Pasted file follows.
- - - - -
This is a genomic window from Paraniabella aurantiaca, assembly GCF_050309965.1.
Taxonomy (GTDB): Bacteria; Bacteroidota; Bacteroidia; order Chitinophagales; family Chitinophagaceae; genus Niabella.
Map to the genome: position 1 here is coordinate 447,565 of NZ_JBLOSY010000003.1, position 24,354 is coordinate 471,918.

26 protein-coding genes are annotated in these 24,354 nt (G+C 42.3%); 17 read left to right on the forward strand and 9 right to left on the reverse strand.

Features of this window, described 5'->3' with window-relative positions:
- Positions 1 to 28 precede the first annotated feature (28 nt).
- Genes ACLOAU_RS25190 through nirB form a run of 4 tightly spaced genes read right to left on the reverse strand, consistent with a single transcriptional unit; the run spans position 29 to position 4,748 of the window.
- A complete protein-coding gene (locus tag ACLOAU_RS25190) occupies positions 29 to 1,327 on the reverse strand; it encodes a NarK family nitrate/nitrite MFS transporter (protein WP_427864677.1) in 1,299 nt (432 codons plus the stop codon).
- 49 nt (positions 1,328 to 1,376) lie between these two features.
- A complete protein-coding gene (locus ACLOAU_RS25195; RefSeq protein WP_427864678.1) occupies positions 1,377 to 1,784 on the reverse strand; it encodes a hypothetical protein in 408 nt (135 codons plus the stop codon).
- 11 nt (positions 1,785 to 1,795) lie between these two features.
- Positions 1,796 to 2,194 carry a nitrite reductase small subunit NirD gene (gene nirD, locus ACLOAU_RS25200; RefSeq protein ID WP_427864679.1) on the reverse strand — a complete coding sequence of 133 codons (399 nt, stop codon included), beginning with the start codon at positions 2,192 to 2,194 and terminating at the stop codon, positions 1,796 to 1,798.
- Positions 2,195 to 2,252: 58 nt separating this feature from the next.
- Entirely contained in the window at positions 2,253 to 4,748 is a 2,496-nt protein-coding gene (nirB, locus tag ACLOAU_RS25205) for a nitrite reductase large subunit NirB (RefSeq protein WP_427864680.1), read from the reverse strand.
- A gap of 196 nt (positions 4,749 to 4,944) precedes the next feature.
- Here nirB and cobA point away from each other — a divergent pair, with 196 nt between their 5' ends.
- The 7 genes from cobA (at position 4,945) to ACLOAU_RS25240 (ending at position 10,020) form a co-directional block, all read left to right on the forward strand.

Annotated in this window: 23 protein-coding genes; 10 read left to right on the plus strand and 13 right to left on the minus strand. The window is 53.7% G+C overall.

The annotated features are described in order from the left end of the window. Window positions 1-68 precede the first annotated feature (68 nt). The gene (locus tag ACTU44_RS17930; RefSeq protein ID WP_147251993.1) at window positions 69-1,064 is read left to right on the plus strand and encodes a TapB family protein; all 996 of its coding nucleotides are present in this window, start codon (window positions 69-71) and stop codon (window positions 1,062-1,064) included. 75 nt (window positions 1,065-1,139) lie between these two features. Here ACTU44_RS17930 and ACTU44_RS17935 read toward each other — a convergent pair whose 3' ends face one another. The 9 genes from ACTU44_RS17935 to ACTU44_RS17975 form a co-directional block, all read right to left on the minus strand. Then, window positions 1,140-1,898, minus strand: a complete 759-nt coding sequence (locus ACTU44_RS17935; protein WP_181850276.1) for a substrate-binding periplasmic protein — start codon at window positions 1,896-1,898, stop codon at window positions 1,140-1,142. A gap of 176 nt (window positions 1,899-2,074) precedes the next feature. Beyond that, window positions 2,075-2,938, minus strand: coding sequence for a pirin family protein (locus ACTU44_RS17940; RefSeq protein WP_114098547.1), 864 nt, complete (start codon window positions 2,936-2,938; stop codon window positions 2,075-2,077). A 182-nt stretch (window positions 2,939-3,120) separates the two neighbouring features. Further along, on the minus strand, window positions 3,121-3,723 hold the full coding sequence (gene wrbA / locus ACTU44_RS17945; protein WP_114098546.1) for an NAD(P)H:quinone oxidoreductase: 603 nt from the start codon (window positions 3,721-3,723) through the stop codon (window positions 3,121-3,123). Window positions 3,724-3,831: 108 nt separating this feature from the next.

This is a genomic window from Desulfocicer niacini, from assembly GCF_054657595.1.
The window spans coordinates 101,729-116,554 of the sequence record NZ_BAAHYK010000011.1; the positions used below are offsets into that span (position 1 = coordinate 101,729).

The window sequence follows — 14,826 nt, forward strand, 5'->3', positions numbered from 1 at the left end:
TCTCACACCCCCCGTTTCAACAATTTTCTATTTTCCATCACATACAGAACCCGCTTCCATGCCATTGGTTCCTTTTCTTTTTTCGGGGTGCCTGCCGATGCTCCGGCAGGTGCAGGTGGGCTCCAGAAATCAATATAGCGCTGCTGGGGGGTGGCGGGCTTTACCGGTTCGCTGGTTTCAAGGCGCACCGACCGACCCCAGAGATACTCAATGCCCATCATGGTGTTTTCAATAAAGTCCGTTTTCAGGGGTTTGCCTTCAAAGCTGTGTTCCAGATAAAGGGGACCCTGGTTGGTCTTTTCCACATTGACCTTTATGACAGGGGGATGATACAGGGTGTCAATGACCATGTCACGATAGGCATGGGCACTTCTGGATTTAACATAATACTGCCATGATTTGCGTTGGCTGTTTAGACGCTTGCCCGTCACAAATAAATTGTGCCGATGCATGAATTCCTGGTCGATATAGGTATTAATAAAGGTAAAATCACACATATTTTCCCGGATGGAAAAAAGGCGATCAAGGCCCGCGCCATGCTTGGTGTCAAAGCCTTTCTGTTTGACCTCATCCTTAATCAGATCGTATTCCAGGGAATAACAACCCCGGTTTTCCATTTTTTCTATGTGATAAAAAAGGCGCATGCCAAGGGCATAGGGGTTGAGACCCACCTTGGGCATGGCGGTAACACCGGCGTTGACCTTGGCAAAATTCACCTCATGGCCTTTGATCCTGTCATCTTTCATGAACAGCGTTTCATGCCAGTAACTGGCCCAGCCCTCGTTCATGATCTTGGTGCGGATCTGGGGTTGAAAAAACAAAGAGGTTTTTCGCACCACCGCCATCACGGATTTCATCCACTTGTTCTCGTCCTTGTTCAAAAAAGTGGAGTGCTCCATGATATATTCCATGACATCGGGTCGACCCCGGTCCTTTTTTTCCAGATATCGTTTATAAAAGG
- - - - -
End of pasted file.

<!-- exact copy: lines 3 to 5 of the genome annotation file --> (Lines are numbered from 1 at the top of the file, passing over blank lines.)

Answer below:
Map to the genome: position 1 here is coordinate 447,565 of NZ_JBLOSY010000003.1, position 24,354 is coordinate 471,918.

26 protein-coding genes are annotated in these 24,354 nt (G+C 42.3%); 17 read left to right on the forward strand and 9 right to left on the reverse strand.

Features of this window, described 5'->3' with window-relative positions: